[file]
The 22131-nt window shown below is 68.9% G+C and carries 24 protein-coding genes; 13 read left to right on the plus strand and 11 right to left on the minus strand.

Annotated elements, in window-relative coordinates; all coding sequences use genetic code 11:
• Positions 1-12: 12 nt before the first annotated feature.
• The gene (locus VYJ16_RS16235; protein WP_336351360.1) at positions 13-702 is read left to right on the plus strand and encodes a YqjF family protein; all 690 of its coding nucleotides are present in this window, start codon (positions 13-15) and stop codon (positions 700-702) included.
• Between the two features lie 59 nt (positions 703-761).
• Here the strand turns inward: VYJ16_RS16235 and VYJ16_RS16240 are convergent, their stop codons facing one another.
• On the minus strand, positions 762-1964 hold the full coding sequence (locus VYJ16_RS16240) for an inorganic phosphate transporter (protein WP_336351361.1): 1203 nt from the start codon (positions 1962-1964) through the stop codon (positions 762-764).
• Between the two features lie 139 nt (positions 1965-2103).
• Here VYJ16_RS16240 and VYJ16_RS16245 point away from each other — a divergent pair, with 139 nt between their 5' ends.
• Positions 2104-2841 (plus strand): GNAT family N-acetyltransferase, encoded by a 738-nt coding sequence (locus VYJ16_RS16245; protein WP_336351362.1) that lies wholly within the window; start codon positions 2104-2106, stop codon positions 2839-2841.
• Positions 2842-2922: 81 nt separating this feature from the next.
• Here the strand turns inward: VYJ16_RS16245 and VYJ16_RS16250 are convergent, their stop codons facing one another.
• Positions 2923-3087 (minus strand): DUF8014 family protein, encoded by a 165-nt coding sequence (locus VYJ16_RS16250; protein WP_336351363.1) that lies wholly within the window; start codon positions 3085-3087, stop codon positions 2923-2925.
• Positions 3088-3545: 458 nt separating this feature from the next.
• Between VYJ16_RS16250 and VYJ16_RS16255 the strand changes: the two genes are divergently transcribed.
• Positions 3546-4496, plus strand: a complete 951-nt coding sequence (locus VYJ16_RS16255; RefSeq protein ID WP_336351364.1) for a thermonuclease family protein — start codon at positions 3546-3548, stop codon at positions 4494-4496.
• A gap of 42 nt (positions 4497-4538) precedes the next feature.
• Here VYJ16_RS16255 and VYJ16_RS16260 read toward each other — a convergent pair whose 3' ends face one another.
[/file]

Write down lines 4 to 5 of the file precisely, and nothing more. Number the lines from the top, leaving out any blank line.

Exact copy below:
• The gene (locus VYJ16_RS16235; protein WP_336351360.1) at positions 13-702 is read left to right on the plus strand and encodes a YqjF family protein; all 690 of its coding nucleotides are present in this window, start codon (positions 13-15) and stop codon (positions 700-702) included.
• Between the two features lie 59 nt (positions 703-761).